Review: V for Vendetta, by Alan Moore & David Lloyd

Long time no write… I actually finished V for Vendetta more than two weeks ago but life have been hectic so…

Reading this back to back with The Incal was very interesting. They both have a totalitarian state as setting for their stories, and they are both attempts at the graphic novel format. Similarities end there, though.

Where The Incal is flamboyantly coloured and drawn V for Vendetta is clearly born from the super hero graphic style – sparse, lots of contrast, not much colour at all. Where the story of The Incal is New Ageish mumbojumbo V for Vendetta is, while hard, cold and dystopic much more rooted in a rationalist tradition.

Both are interesting reads but V for Vendetta is though-provoking and perhaps a bit disturbing in how people are portrayed as victims and opportunists while The Incal, despite the dystopian setting, is a sparkling firework – dazzling as long as it lasts but fast forgotten.

V for Vendetta shows how people’s need to survive works to suborn us into accepting conditions and actions we would not have thought ourselves capable to, had we lived in better times. Historical evidence shows that the picture painted by the story isn’t that far off a very well beaten track indeed and that makes the story worth reflecting over.

What I feel most ambivalent about is the politics of the book. Anarchy is, to me, not about taking your faith in your own hands or about having a say in how the world is ruled. As a young one I flirted with that -ism and both my readings and my practical experiences from how an anarchist movement work show that at heart it is libertarian, without regard to those who cannot, for different reasons, speak for themselves. As such is it’s not a democratic movement, in my not so humble opinion – it only masks itself as one.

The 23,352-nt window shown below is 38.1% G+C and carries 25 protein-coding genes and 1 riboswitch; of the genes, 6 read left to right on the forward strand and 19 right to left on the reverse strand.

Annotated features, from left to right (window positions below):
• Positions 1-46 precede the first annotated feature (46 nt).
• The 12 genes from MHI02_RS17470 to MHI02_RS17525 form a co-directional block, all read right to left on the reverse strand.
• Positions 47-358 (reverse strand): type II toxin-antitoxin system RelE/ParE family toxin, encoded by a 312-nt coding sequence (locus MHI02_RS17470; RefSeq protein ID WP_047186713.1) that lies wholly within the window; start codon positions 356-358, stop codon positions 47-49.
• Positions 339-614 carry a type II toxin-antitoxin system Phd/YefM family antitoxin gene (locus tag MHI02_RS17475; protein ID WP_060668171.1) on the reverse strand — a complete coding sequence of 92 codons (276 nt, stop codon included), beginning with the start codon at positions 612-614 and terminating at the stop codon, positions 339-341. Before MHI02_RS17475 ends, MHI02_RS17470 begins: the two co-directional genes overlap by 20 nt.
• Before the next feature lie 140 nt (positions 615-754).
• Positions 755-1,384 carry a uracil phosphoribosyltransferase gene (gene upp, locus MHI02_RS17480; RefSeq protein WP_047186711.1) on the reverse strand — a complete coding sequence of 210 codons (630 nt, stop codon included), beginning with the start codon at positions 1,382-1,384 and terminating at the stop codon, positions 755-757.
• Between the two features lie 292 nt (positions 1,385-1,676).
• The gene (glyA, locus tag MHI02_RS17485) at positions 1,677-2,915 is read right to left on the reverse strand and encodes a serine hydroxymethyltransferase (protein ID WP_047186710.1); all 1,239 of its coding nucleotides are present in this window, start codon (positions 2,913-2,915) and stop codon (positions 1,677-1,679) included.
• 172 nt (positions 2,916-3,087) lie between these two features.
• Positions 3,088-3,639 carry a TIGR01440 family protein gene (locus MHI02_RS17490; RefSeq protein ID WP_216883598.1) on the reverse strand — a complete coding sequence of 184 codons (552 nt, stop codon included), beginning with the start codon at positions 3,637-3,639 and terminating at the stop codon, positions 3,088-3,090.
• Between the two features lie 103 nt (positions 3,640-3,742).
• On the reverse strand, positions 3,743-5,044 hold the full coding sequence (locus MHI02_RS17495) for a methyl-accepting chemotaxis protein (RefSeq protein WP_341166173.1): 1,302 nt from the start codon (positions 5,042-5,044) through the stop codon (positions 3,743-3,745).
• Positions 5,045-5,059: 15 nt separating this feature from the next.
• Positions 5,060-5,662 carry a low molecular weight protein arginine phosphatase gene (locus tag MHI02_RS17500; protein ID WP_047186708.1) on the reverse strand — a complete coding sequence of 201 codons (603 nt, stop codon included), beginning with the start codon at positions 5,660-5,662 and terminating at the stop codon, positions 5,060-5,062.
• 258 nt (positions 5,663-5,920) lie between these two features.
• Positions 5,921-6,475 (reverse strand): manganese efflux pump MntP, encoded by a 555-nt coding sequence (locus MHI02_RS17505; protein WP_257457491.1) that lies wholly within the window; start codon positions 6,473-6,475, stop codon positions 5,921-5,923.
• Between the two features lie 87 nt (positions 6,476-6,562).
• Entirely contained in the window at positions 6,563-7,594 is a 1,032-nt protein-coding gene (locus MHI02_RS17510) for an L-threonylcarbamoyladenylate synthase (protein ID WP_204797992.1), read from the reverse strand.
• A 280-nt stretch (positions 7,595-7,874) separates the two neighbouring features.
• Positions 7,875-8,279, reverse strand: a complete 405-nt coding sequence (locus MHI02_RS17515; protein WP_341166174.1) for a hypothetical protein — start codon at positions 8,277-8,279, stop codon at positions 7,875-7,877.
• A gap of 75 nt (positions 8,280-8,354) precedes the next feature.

The way the story is told it is not clear which way the authors lean in these matters – a bit pro, a bit con, more interested in telling a tale than in promoting ideology, perhaps, and only using this particular -ism to provoke thoughts in the reader? This ambivalence is part of what makes the story such a good one.

A must-read.


2 thoughts on “Review: V for Vendetta, by Alan Moore & David Lloyd

  1. I loved it too. I bought the original monthly comics when they came out about twenty years ago and then bought the collected volume as well when the film came out.

  2. I actually watched the film first – for some reason the style of the drawings kept me off the original version all these years – repeatedly eyed it when seeing it in some shop but always putting it back. Which is a shame, and I have now learnt the lesson. Or so I hope!

    (btw for some reason your post got caught in the spam filter so that’s why it took some time for it to appear :( )

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